An online movement has these Trump supporters convinced the election was stolen

the capital of Pennsylvania — the state that ultimately tipped the election in favor of President-elect Joe Biden — supporters of President Donald Trump gathered to protest the election result this weekend.

The past four years in America have been an education in how grievances and misinformation on social media don’t just stay online — they spill out onto the streets, can manifest as violence, and, as seen in Harrisburg, this weekend, be used in attempts to undermine the bedrock of American democracy: free and fair elections

Trump supporters here gathered under the banner “Stop the Steal,” convinced the election had been stolen.

One woman told me she had seen so much “evidence” that the election had been rigged she would support a total re-vote

“When you have video footage of people taking bags of ballots and showing that they are for Donald Trump and lighting them on fire,” she said, “there’s a problem.”

But the video she cited as evidence of a rigged American election is not real.

It has been circulating on social media for days, even being retweeted by Eric Trump, the President’s son, but the video does not show Trump ballots being burned, as some have claimed.

Election officials in Virginia, where the papers that looked like ballots appeared to be from, have explained that what you see in the video are sample ballots. They have been trying to correct the viral misinformation for days.

“Note the absence of the bar code markings that are on all official ballots. The ballots in the video were sample ballots,” the City of Virginia Beach said in press release last week.

Trump supporters’ use of false information in this way is not unique; it is not a one-off.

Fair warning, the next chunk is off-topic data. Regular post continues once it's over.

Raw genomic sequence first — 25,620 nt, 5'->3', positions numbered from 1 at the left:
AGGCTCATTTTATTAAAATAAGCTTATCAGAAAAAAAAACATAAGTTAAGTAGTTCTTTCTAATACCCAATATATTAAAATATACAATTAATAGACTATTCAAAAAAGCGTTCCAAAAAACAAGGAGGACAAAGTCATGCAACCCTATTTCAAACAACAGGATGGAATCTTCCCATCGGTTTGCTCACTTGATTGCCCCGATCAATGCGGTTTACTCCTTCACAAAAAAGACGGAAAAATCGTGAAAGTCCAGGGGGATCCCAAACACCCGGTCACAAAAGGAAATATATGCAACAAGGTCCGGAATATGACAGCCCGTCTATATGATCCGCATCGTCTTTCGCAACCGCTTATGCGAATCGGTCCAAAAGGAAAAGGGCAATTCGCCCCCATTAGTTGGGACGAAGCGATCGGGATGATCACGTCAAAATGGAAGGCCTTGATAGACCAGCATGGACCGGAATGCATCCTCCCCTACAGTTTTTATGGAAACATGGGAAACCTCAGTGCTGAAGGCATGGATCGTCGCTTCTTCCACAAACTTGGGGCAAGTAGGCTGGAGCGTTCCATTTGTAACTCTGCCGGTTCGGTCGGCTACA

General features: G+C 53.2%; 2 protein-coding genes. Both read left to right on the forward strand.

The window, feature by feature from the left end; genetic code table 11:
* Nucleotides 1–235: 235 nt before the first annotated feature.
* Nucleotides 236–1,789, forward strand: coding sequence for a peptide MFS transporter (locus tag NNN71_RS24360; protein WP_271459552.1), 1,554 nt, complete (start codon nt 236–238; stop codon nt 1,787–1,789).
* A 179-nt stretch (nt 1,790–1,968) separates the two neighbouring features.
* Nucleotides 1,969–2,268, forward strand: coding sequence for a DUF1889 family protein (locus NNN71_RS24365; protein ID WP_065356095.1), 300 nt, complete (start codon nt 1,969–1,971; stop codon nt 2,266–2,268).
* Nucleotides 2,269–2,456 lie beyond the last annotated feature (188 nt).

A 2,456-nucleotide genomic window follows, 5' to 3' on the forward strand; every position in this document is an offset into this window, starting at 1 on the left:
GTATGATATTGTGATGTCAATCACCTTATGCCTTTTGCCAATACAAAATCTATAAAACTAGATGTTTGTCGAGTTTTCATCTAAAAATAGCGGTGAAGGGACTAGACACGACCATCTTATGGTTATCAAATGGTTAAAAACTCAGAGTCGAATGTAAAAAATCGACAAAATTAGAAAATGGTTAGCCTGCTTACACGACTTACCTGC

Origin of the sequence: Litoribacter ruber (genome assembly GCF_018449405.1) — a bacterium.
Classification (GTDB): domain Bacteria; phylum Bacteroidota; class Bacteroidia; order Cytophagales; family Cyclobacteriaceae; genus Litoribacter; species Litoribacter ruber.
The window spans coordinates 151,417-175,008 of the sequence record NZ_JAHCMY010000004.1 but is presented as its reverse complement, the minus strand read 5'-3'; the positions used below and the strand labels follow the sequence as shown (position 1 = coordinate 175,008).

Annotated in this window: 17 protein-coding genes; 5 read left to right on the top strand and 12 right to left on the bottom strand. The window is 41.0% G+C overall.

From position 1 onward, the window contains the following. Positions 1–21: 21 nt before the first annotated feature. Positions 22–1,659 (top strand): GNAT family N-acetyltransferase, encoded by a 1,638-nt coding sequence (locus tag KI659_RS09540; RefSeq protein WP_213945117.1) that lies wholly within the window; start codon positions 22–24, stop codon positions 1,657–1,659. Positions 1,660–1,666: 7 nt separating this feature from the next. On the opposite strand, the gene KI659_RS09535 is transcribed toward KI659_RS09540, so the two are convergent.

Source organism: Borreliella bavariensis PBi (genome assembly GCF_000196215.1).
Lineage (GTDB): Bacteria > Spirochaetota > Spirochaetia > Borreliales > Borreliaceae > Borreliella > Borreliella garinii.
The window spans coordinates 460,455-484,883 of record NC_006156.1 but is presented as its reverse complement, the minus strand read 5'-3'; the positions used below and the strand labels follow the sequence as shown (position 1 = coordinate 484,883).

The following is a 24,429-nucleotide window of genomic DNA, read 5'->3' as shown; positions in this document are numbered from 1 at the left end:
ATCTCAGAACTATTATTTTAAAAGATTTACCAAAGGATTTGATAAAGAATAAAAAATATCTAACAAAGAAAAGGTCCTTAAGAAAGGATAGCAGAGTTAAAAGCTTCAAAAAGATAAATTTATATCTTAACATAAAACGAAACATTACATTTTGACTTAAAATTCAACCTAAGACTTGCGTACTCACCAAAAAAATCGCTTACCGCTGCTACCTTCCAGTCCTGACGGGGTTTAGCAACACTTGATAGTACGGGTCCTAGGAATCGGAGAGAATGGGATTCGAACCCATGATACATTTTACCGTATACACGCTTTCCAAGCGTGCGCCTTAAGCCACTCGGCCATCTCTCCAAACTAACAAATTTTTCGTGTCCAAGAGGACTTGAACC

Other protesters I spoke to in Harrisburg cited a sudden change in an online result map in favor of Biden on election night in Michigan as evidence that something had gone awry. Trump had amplified that claim himself on his Twitter account. But that too has been shown to be misinformation (a thorough debunk here). Twitter labeled Trump’s post with a message that read “Some or all of the content shared in this Tweet is disputed and might be misleading”

The President himself, his allies, and Fox News personalities, embrace misinformation. Sometimes Trump will retweet a post with false claims that is already going viral. At other times, Trump will create his own misinformation by posting false claims. Trump and his followers have used misinformation as “evidence” to prove the validity of more misinformation.

Social media exacerbates the problem — serving as an engine for misinformation to spread.

Over the past week, Twitter, and to a lesser extent Facebook, have taken aggressive steps to label as misinformation false posts from the President as he seeks to undermine the integrity of the election.

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